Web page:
Despite regulatory efforts to promote equal pay by imposing annual reporting requirements on companies in the UK, the gender pay gap widened in 2020, with women paid 87p for every £1 earned by men. In the fourth part in a series of online events celebrating Women in Risk and Control’s first anniversary, Change Gap Co-Founder and host Sarah Sinclair was joined by Frankie Kemp, Founder and CEO of and Nancy Roberts, Founder and CEO of Umbrella Analytics to discuss what women can do to improve their chances of achieving pay parity with men and the wider changes needed to support equal pay. 

 Here are five key takeaways from the webinar: 

1. Arm yourself with data 

Before seeking a salary increase, it is essential to find data that can help back up your request for more money, says Roberts. Gender pay-gap data is openly accessible in the UK, allowing you to check the pay gaps that exist in companies within your industry. “There is a lot you can get from that information,” says Roberts. “It might give you that backstop where if [your company] come back with an offer you might be able to say that’s not quite good enough… whereas without it, it might seem like a good offer and you say ‘ok, I will take that’.” If that pay gap data isn’t available, don’t be afraid to ask men directly what they are getting paid. People should also have in mind a salary band before asking for a rise so they know what the absolute minimum is they would accept, says Kemp. 

2. Tell your story 

Asking for a pay rise is not as straightforward as having a simple conversation. “There is a whole art to this—you have to think laterally, deeply and holistically,” says Sinclair. One way to master that art is to be able to tell a story. “You need to have your evidence (to back up your request for more money), but the evidence isn’t just data—it’s the way we put it into a story,” says Kemp. That means putting together a narrative in a way that people can empathise with rather than just reeling off a list of accomplishments, she says. One way to do that is by framing it in terms of a challenge and how you overcame that challenge. “If you put it in this dramatic arc, there’s a payoff and that’s what people want to listen to and that means they are much more likely to react,” says Kemp. 

3. Get noticed 

Before you even get to the table to ask for a pay rise, it is important to put your head above the parapet and make yourself visible to senior management. “A lot of people are conditioned into thinking just get on with your job and the rewards will come, but you do need to get noticed first,” says Sinclair. That is something that is even more important as organisations shift to remote working in response to the coronavirus pandemic. Maintaining social capital is also important, says Kemp. If people have taken time off for parental leave and they’ve not made any effort to keep in touch, then you might find somebody else has wedged in and started to take on your role, she says. “Social capital is more likely to impact job retention than how much money you are billing on behalf of the company,” Kemp says.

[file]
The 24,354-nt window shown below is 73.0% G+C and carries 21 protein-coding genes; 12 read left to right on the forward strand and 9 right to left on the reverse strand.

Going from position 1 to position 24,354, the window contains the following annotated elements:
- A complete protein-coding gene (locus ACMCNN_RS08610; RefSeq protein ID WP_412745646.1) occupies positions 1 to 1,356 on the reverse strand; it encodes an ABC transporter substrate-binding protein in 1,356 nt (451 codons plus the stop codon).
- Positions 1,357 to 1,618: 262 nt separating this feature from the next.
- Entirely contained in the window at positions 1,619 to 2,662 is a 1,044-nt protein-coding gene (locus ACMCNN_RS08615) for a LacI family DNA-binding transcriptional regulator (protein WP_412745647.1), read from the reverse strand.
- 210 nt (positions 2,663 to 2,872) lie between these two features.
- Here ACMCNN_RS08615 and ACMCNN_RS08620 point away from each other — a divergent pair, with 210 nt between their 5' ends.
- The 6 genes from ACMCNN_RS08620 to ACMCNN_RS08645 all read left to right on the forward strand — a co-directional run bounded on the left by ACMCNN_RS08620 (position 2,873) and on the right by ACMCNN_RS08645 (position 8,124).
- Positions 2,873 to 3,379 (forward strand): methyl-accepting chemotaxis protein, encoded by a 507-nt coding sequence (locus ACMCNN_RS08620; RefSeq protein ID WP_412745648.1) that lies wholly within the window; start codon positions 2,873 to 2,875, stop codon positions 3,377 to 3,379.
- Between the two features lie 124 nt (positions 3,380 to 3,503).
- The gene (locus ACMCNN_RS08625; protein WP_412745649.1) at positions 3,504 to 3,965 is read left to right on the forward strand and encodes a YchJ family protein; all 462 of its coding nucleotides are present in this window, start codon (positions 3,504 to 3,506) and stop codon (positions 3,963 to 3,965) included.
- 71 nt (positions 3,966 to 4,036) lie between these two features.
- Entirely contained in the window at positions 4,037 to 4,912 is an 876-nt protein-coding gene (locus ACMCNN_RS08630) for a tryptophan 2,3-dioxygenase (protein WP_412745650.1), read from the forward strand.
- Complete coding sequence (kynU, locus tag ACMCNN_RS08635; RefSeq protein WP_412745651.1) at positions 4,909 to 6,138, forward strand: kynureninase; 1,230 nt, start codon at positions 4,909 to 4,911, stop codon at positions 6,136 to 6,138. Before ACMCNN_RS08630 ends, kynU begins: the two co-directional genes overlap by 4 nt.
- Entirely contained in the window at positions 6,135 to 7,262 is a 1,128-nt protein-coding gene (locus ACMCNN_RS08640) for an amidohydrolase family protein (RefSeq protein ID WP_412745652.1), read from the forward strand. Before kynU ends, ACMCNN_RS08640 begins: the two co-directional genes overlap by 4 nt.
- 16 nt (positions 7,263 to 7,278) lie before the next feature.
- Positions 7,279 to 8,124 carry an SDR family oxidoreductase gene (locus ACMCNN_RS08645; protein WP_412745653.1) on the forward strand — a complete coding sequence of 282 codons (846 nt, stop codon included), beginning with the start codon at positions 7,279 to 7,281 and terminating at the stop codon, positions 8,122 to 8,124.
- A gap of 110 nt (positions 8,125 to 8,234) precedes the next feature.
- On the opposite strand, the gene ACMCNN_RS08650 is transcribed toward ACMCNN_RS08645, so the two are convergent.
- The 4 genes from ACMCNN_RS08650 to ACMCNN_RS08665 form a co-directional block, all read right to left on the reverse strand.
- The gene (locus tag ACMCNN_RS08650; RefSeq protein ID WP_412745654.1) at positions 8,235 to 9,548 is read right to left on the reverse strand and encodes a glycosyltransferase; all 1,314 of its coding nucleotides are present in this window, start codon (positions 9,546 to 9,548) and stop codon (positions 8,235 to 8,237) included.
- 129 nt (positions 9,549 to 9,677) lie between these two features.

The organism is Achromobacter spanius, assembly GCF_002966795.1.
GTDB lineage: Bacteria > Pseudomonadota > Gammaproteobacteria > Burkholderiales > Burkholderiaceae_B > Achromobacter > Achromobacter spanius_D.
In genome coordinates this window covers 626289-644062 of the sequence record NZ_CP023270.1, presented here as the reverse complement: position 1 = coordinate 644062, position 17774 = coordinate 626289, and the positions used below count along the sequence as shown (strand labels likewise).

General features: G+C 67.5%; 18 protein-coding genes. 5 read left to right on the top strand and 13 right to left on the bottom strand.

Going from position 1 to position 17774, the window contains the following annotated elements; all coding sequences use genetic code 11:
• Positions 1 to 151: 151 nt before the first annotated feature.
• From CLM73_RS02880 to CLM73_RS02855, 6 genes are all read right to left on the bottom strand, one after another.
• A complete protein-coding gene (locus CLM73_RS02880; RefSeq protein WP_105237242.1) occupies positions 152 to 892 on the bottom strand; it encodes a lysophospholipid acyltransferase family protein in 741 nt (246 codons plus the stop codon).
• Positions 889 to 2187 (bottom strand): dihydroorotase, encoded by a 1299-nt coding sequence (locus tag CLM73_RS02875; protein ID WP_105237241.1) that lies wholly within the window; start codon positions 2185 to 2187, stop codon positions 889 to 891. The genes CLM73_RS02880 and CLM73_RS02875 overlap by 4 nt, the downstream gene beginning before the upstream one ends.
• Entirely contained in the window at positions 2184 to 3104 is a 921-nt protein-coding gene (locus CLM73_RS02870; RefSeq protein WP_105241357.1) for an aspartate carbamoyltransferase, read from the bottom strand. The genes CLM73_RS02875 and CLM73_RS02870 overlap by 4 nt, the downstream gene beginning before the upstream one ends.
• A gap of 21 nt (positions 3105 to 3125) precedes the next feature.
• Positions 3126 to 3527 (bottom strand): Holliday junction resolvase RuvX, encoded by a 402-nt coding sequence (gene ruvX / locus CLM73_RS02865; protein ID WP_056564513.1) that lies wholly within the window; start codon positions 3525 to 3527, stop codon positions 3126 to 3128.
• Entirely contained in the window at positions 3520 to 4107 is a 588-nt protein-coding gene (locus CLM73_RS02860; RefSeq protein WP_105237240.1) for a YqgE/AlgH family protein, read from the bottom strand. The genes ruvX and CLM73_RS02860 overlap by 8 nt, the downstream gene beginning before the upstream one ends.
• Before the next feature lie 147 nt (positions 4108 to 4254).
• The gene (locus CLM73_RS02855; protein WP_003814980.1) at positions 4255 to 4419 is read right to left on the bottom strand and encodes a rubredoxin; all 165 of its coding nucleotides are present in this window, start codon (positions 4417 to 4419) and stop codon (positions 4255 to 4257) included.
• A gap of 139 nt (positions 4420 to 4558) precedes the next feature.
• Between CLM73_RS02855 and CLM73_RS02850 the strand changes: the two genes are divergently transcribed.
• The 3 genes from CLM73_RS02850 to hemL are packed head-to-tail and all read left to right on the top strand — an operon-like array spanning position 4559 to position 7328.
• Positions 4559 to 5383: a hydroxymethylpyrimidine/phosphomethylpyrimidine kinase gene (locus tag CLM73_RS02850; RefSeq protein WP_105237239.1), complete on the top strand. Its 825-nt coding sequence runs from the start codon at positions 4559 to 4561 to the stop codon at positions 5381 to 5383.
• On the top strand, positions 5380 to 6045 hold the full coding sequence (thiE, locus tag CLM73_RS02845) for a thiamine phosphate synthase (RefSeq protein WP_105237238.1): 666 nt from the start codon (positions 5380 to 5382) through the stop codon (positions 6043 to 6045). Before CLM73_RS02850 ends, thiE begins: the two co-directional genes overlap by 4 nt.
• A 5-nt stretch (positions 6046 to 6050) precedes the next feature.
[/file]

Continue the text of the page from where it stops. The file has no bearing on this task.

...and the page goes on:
4. Fix parental leave 

Those issues around parental leave also impact gender pay inequality. Even when companies offer the same parental leave packages to men and women, men are much less likely to take them, says Roberts. “One reason for that is by the time you get to the point in your life where you’re having children, you’re already paid less than your husband and so it makes economic and practical sense for the man to stay at work,” she says. Another reason men often don’t take their share of parental leave is because they have seen the impact it has on women when they take maternity leave and their careers stall. “We’ve got to change that narrative, you cannot expect men to suddenly say yes I’ll take six months off work to raise my children when they know that’s going to impact their career,” says Roberts. “So it’s not enough just to put the policy in place, it’s framing it in the right way and actually encouraging people to take it.” 

5. Beef up legislation 

While companies with more than 250 employees in the UK are legally required to report gender pay-gap data, the legislation needs more teeth, says Roberts. “In the first couple of years there were some companies that didn’t report and others that have reported late every year in an attempt to conceal their data,” but there is no punishment if they do eventually submit, Roberts says. To prevent companies from gaming the system, regulators need more powers to impose penalties on those that flout the rules. “How do you make a company take something seriously? You hit them where it hurts—make it cost money,” Roberts says. “So we need to be levying fines against companies who don’t report or who report false data, which many companies often do.” 

Click here to watch the webinar.

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